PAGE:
iLife/iTunes/Getting Music In
Before you can organize and listen to your digital music, you'll need to get it into your iTunes library. The steps you must follow vary depending on where your music is currently stored.
From Music CDs[edit | edit source]
If you're like most people, you've already accumulated a large collection of music on CDs. It would be a real shame if a new way to store music came along, rendering your CDs useless. The next way to store music has arrived...but keep your CDs! iTunes lets you take existing CD collection and copy the songs right to your computer with the push of a button. Follow the two steps below and you'll be up-to-date in no time.
Step 1: Setting Up[edit | edit source]
Before you "import" (copy) your collection into your Mac, you should take a moment to set up. Choose iTunes > Preferences, click the "Advanced" tab (labeled with a gear), and then choose the "Importing" tab underneath.
Picking an Encoder[edit | edit source]
First of all, you must choose which encoder iTunes should use when importing a CD. An encoder is a set of instructions the computer uses to make a certain type of file out of a song on a CD. We recommend that you use the AAC encoder, which generates a kind of music file called... an AAC file! These files take up very little hard drive space, but have impressive sound quality. You may also prefer the more popular but less high-tech MP3 encoder, which generates MP3 files. MP3 files take up more room than similar AAC files, but you'll find that more programs support them.
|NOTE: You may think of an iPod as an "MP3 Player"... but it can also play all of the other file types listed here.|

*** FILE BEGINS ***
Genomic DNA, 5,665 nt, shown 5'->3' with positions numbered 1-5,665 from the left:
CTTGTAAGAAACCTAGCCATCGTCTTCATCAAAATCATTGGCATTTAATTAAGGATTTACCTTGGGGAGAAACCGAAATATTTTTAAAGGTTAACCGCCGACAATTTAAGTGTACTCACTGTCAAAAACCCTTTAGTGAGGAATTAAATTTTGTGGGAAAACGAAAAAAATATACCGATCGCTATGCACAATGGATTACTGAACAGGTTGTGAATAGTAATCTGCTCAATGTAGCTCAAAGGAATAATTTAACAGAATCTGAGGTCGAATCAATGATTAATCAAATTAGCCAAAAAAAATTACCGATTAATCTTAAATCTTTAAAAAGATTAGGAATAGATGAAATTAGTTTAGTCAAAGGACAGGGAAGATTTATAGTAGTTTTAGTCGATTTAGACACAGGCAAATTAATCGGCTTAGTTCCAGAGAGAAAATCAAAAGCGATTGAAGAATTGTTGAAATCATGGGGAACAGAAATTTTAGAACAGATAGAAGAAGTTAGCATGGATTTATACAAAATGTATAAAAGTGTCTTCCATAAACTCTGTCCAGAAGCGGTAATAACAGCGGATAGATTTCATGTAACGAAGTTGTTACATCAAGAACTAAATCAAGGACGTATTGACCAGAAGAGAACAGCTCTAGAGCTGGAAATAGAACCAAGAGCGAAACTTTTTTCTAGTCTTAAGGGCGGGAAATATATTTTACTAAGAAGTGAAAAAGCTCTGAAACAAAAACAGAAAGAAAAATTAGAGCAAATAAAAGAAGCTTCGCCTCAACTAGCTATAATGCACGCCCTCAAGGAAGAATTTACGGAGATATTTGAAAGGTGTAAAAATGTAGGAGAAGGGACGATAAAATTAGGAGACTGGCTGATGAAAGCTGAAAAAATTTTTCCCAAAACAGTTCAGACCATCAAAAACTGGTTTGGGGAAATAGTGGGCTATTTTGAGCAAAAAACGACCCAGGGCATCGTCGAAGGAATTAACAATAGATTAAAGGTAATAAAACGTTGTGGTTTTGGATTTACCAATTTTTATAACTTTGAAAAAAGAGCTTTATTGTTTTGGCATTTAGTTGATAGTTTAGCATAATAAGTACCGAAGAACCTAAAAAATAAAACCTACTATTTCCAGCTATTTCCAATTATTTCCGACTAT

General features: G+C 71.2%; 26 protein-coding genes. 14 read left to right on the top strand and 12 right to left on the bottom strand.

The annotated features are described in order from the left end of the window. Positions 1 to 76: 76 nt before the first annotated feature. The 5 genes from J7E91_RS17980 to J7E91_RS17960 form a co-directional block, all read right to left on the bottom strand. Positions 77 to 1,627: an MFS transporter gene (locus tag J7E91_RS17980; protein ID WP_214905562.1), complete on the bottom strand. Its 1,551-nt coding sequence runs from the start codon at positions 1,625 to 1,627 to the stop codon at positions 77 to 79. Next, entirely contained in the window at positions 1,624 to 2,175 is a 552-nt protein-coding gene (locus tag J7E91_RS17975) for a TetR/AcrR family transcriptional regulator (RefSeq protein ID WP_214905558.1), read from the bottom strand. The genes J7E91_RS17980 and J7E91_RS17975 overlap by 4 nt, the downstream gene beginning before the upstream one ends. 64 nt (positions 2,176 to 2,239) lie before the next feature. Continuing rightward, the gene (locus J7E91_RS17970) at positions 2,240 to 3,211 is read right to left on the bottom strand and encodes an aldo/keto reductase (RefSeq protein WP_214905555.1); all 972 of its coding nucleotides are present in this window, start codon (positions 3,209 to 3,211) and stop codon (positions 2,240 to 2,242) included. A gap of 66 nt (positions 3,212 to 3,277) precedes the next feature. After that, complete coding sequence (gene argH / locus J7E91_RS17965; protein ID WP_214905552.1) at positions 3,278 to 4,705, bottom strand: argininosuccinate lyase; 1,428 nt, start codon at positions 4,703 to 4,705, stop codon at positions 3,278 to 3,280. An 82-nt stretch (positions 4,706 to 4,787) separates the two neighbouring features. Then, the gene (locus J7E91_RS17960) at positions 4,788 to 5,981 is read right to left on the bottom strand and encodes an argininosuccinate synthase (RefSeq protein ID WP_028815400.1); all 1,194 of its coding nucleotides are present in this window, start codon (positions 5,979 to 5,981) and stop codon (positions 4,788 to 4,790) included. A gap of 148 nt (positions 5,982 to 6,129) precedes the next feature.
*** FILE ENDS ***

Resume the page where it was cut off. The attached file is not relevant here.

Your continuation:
Picking a Quality Setting[edit | edit source]
Next you must set the quality you wish to use to import your music. The AIFF, Apple Lossless, and WAV encoders do not let you choose a quality setting, but the MP3 and AAC encoders discussed above do. It is strongly reccomended that you keep quality at or above the "High Quality" setting. Below this, flaws in the sound quality become apparent even without close inspection.
The "Custom" option is for audiophiles only, and lets you mess with variable bit rate settings, frequency filtering, etc.
Step 2: Importing the Music[edit | edit source]
|WARNING: Make sure your computer is connected to the Internet when you import music! iTunes will connect to a special website called the Gracenote CD Database, find out all of the information about your CD, and input it automatically. If you aren't connected, songs will have generic names such as "Track 1", "Track 2", etc, and you will have to input every title, artist, album, etc. manually.|
Now that you have your encoder set up to your liking, it's time to do the actual importing. Insert a CD, and it will appear in the "Devices" section of the source list. Select it, and you should see a list of songs. If you see generic "Track 1, Track 2..." names, read the warning above.
You can preview any song simply by double-clicking its title. Check the little boxes next to the songs you wish to import, and make sure the songs you don't want to import aren't checked. Now press the button labeled "import" in the lower-righthand corner and iTunes will go through and copy the songs to your computer. This might take a few minutes.
When all the songs you picked are done importing, your CD has been successfully imported! The songs are now in your library. Please refer to the next chapter to find out what to do next!
From your Hard Drive[edit | edit source]
If you already have digital music files lying around your hard drive, you can add them to iTunes very easily. Simply select "Music" in the Library section of the Source List. Then drag and drop files into the contents pane. Done! The file is now in your library. Note that you will have to enter the information for the file manually, because the Gracenote CD Database, as the name implies, works only for CDs.
|NOTE: You can learn how to name groups of items quickly at iTunes Tricks.|